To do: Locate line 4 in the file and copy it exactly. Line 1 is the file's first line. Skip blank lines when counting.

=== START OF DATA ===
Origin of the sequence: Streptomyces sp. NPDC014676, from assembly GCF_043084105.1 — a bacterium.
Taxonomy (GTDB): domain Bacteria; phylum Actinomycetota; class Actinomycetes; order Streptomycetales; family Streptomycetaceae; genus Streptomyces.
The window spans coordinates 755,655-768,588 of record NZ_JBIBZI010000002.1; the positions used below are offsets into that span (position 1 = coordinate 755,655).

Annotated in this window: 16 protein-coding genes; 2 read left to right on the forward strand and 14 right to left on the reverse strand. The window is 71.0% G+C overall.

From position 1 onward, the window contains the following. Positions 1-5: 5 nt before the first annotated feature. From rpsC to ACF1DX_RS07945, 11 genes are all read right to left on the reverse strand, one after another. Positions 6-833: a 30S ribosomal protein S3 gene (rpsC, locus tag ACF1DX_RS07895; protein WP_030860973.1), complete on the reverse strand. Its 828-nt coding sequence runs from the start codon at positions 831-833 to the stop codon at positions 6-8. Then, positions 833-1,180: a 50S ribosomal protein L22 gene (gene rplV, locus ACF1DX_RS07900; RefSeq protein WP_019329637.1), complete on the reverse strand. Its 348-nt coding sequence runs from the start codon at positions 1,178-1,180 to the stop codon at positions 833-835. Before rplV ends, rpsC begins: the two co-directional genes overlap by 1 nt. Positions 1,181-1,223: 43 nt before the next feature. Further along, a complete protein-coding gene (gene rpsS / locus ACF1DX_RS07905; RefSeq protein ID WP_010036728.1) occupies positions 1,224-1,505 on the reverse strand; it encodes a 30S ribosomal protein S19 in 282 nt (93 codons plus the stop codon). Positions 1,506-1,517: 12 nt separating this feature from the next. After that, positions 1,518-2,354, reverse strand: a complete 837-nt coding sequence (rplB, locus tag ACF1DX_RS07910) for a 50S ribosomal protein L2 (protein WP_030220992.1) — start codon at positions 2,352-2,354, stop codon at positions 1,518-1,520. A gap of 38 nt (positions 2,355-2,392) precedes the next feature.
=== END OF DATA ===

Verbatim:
Annotated in this window: 16 protein-coding genes; 2 read left to right on the forward strand and 14 right to left on the reverse strand. The window is 71.0% G+C overall.